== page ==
Introduction: sand being obstructed by marram grass and then

 

Introduction:

 

This essay aims to explore whether the succession of a psammosere in Holme-Next-The-Sea is similar to the common theoretical succession of a psammosere.

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Holme-Next-The-Sea is home to large, well-developed dunes. On the East coast of the UK, roughly two-and-a-half hours away, the psammosere in Hunstanton appeared to be an optimal choice of location to conduct our studyJ.H1.

 

To begin explaining specifically what this study sets out to do, it’s important to understand what a psammosere is, and what a theoretical succession looks like. I would argue that it is also important to understand why they exist in the first place and so to do this, we need to understand what sand is and how it movesJ.H2.

 

Sand is a naturally occurring granular material made up of material originally found in rocks, but that has been brushed off, knocked off or worn down. Sand is defined by size, and so it must be finer than gravel, but coarser than silt, specifically 0.05mm – 2.0m in diameter (1). Sand is usually found in the form of quartz; however, another common type of sand is calcium carbonate.

 

Due to the small size of sand, and the material that it is composed of, each individual particular has very little weight. This allows the waves on the beach to push sand around, and it also means that the wind, if strong enough, has the energy to pick up sand and move it along the beach.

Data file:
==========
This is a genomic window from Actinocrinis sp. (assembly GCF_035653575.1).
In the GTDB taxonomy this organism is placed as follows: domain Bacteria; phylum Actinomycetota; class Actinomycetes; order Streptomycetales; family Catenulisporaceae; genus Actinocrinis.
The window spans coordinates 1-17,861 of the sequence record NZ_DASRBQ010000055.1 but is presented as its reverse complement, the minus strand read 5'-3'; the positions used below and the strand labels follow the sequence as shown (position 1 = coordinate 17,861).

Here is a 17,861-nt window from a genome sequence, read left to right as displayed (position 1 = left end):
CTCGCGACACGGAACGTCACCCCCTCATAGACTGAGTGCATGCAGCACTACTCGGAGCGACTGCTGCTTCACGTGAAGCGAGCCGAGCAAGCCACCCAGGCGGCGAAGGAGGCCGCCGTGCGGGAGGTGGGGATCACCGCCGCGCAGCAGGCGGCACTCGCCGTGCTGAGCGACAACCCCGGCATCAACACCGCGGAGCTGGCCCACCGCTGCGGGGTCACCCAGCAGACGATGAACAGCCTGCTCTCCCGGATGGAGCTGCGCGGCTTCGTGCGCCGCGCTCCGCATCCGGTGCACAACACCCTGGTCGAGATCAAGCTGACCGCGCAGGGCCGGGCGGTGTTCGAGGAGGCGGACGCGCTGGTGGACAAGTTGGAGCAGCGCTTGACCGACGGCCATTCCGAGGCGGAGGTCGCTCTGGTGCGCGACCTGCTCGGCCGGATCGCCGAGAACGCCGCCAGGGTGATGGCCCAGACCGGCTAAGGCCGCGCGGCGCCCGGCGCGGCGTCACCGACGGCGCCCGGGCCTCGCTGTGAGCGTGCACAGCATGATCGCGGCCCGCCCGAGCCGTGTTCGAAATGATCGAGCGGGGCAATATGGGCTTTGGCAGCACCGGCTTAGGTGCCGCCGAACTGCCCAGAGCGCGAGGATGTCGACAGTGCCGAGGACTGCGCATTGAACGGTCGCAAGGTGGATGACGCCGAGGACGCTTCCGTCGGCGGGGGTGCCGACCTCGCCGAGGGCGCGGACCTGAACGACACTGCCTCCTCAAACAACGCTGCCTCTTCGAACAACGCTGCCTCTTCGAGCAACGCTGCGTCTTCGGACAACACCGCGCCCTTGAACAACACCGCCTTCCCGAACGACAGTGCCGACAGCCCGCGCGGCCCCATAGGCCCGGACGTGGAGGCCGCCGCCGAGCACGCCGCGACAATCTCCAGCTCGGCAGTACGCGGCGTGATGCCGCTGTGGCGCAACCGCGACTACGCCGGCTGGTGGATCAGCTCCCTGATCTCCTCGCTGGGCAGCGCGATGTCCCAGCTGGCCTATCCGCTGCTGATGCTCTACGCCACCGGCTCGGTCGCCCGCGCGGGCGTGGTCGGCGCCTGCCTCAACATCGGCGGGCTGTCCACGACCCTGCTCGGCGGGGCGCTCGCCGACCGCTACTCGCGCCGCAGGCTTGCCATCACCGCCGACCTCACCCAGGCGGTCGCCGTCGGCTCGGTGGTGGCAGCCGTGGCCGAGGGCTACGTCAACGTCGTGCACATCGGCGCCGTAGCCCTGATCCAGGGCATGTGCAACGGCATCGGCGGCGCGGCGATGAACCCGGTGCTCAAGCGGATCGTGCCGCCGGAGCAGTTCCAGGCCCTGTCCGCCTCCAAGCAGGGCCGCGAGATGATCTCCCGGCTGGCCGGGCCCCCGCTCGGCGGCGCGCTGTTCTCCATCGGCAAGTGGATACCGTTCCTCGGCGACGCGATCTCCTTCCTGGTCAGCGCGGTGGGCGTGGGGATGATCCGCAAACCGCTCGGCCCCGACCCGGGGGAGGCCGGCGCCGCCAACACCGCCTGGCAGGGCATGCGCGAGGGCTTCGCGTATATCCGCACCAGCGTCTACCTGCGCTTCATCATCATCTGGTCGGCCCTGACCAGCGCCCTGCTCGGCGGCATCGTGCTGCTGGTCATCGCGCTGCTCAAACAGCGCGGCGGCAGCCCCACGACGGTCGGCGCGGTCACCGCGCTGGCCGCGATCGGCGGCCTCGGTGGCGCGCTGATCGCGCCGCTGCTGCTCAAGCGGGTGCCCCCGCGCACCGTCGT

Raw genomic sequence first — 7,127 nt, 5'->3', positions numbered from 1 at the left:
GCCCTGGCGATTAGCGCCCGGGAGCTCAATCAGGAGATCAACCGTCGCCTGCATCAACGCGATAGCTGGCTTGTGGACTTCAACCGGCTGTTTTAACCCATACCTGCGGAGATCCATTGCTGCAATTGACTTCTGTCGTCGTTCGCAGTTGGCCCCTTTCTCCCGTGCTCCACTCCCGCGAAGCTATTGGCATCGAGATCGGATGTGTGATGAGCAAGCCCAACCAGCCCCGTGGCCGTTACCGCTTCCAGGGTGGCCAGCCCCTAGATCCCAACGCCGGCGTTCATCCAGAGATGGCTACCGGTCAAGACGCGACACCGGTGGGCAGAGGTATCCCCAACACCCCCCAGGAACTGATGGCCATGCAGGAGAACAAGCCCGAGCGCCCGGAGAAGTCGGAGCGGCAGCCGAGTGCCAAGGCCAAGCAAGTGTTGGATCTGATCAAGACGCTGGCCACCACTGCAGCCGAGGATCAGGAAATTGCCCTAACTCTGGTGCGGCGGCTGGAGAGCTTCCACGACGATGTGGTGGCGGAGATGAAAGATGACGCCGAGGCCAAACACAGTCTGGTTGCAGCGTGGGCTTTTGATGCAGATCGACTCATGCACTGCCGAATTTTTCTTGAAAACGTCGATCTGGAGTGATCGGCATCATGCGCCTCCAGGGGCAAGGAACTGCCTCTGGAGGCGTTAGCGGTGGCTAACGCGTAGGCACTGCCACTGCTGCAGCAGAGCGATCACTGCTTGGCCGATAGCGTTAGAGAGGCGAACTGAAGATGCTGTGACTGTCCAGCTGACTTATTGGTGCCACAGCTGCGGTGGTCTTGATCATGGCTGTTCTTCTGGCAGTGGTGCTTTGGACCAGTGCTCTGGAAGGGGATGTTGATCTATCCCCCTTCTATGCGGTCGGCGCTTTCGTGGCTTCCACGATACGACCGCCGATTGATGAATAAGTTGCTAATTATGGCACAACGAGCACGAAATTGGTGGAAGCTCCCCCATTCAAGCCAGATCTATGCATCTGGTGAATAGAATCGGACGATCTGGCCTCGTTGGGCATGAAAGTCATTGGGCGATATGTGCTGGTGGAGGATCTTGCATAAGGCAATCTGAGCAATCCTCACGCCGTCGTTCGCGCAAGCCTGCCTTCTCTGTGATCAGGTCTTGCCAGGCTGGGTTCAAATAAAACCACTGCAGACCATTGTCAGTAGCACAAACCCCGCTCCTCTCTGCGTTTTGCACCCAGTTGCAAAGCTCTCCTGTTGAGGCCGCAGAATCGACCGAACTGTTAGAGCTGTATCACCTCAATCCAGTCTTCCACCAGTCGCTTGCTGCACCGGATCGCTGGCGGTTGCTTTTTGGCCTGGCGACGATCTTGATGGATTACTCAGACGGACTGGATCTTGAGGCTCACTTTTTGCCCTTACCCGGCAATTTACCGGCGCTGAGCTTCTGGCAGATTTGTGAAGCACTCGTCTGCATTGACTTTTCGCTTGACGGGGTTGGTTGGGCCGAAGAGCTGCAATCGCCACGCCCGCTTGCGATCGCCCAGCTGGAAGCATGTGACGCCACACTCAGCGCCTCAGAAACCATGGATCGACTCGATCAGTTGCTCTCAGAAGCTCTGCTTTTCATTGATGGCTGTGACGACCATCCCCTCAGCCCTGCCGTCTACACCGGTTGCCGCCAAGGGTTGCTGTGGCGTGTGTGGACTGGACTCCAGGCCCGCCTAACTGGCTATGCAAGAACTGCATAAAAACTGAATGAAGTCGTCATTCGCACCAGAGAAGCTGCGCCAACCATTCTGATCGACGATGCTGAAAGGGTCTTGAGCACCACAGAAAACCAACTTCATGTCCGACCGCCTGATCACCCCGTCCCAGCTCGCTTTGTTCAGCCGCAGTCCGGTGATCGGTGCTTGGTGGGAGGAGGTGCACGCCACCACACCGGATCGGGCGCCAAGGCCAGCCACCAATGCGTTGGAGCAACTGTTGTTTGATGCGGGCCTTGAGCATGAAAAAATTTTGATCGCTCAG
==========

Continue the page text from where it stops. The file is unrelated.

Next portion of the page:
Now that we understand what sand is and how it moves, we can begin to understand what a psammosere is and how it might be formed. A psammosere is an ecological succession that develops in the sands of a coastal environment (2). The typical succession of a psammosere is as follows:

 

Dunes first form when onshore winds carry sands along the beach and material at the top of the beach, which could have been anything from a tree branch to a small stone will have created an obstruction and caused the wind to drop the sand it was carrying. These first dunes initially are populated by robust and strong pioneer plants that are able to cope with the salty and windy conditions. This process forms the first embryo dunes in a psammosere, and are typically colonised by prickly saltwort, sea rocket, and sea sandwort.

 

The largest dunes are often originally formed by sand being obstructed by marram grass and then being deposited. Marram grass acts as a catalyst for the development and creation of sand dunes. The grass is highly adapted to grow up and through the blown sand that may cover it, and so this causes the height of the dunes to grow rapidly. The grass also stabilises the environment, as it acts as an anchor in holding the sand in place, because it can form such a large and strong-rooted barrier. This stage of a psammosere is referred to as the yellow dunes. As these dunes exist through time they start to increase in the organic matter that they hold, and are protected from the onshore wind and salt by new dunes forming towards the beach. They are colonised by a variety of plant species, depending on the soil in the location, and the water conditions.